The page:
I bought a used Noblex Pro 60/150 E recently. My first roll of film has bad overlapping problem. The frames overlap one another by as much as 5 mm (quite consistently throughout). Wonder how to fix this. According to manual, there should be a spacing of 3 mm.
Just got mine as well! Awesome! mine also overlapped but it is simply a film loading issue. Make certain the film is loaded with the winding nob in the "S" position when the arrow on the film aligns with the red dot. Wind on to shot 1 and it will click and stop. All shots should then line up.
Another tip - take images 1 and 2 of the same pic at the same exposure of the exact same scene. Assuming the rest of the images are taken with the same lighting situation over the next hour or so your local lab should be able to clip test image 1, then process the remainder of the film ("push" or "pull") to give 5 remaining images exposed spot on!!
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A few things to consider:
-Loading: Make sure you are not over loading the film before you start to shoot. I have sometimes turned the film advance too many times and end up cutting down on the amount of usable film.
-Are you loading the film in a dark area and careful to close up the back just after it has started to load to avoid exposing it?
-Shooting: Are you metering properly when shooting? Obviously underexposed images won't develop. You should consider a hand held meter.
-Shooting: Are you advancing the film more than it needs to be after you take your shot? Watch the film counter and feel for that click as it hits the next frame. I have advanced past the next shot many times by accident.
Hope that helps,
This is due to a poorly manufactured and designed camera: it IS a Holga, after all...
What's happening is that the film advance is allowing the film backing paper (which has the numbers printed on) to slip relative to the film. All you can do is to learn when to compensate by advancing the film a little more than the numbers indicate.
Given that most Holgas are only designed to last for around ten to twelve rolls of film (they can last far longer though), you might not have to put up with the fault for much longer.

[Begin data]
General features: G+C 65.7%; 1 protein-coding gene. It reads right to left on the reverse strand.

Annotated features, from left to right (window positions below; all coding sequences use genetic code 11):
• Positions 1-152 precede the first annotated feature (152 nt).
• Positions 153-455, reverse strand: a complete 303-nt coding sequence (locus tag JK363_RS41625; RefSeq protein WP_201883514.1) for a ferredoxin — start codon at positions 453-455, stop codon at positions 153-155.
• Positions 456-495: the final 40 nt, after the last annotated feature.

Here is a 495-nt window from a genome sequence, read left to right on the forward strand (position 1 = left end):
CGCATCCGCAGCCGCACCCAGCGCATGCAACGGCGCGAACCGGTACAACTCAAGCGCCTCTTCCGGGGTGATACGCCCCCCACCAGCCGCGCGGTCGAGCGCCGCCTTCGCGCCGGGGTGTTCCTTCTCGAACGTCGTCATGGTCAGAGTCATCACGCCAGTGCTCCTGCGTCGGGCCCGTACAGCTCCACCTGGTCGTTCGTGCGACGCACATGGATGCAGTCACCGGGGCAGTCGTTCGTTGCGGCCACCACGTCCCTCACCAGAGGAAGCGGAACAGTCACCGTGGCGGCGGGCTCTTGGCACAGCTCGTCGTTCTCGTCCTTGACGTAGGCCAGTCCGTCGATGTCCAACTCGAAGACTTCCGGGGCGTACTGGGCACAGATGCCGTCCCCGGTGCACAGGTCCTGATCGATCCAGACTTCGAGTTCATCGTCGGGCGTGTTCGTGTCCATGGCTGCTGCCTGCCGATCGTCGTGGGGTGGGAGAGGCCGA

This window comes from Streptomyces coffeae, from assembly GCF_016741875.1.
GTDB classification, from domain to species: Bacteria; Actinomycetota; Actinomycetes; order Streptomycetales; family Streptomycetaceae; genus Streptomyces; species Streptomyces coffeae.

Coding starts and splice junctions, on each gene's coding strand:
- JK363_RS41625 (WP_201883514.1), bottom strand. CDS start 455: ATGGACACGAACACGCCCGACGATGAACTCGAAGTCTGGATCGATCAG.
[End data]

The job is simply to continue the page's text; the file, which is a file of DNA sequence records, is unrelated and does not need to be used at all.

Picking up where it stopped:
This is not the best solution as it indicates a faulty film back. The film should advance without resorting to activating the film-wind release lever. That is only for intentionally advancing a partially exposed roll of film. Make sure the multi-exposure lever is not engaged and that the counter does advance and the red mark disappears as you advance to an unexposed frame.
The battery for the Poloarid is in the film pack.
Each film pack has enough battery power to shoot the film in the pack.
The problem is that if the pack sits around for too long the battery will die making the film pack useless.
I bought a seagull 4a-105 camera and the film advance never seems to be consistent. Often times the frame counter numbers are not centered in the viewing
bubble. When I go to have the film processed, I have had as many as six
to seven frames either double exposed, or no exposure in the frame. The
best that I have managed out of 12 frames is 8 frames done
correctly. I followed the directions and threaded the film to where the
arrows align with the marks, but still the problem persists. Is the
film winder the culprit? If so, how can I repair it? The camera
cost me $217 new, and I can't justify spending $200 to repair it when I
could buy a used Yashica online. Any help or advice is appreciated.
Actually, this is a frame spacing problem, which is caused by the difference in the thickness of the backing paper of film which is available in Russia as opposed to what is available to us in the United States. Evidently the Russian film backing paper is thicker, therefore it travels farther when the winding lever is cranked. I found the following site which will show you how to test your Kiev 60 to see if you need to Kalibrate the frame spacing in your Kiev.